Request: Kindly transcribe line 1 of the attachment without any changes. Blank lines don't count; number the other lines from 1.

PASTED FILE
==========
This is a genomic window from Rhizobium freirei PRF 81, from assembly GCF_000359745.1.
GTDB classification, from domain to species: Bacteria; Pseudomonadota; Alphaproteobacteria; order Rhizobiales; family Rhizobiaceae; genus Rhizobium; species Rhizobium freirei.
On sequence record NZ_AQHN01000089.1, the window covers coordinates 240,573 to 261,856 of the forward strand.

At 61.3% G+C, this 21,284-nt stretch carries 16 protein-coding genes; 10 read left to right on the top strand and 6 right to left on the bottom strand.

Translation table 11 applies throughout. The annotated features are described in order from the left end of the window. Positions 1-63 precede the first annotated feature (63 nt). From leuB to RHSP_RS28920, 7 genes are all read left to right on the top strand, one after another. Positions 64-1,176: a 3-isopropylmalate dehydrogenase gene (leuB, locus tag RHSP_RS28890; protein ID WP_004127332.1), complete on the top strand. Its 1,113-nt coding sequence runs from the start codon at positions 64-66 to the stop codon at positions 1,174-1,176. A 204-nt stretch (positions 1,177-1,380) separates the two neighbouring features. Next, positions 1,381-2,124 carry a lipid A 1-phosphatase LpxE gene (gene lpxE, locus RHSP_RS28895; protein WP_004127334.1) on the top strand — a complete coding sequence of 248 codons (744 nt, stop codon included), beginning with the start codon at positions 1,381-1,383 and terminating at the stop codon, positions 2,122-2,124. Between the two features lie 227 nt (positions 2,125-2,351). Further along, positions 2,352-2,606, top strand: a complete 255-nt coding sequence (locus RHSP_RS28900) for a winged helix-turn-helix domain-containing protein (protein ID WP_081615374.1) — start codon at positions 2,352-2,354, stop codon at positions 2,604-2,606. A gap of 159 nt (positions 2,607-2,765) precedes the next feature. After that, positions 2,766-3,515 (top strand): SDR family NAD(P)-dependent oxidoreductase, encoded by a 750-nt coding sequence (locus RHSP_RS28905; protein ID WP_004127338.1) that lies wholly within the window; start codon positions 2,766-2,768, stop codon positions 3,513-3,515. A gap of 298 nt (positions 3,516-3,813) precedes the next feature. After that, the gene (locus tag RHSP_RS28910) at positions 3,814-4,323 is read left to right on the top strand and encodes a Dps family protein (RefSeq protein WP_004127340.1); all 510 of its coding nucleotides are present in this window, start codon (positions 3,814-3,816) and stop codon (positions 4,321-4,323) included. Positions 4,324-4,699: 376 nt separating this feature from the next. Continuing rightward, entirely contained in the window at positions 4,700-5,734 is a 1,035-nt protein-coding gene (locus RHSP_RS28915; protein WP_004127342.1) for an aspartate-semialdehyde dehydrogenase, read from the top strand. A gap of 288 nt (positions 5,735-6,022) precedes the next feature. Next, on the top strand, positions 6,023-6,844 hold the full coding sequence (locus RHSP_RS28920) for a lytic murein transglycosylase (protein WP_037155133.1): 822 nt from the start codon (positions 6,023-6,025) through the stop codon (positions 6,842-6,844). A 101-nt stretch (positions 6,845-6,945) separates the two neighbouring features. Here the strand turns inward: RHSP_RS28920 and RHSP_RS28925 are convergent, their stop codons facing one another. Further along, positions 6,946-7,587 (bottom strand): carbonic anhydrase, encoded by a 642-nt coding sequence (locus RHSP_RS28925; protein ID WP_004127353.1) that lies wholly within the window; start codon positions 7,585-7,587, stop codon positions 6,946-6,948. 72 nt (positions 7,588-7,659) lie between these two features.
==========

This is a genomic window from Rhizobium freirei PRF 81, from assembly GCF_000359745.1.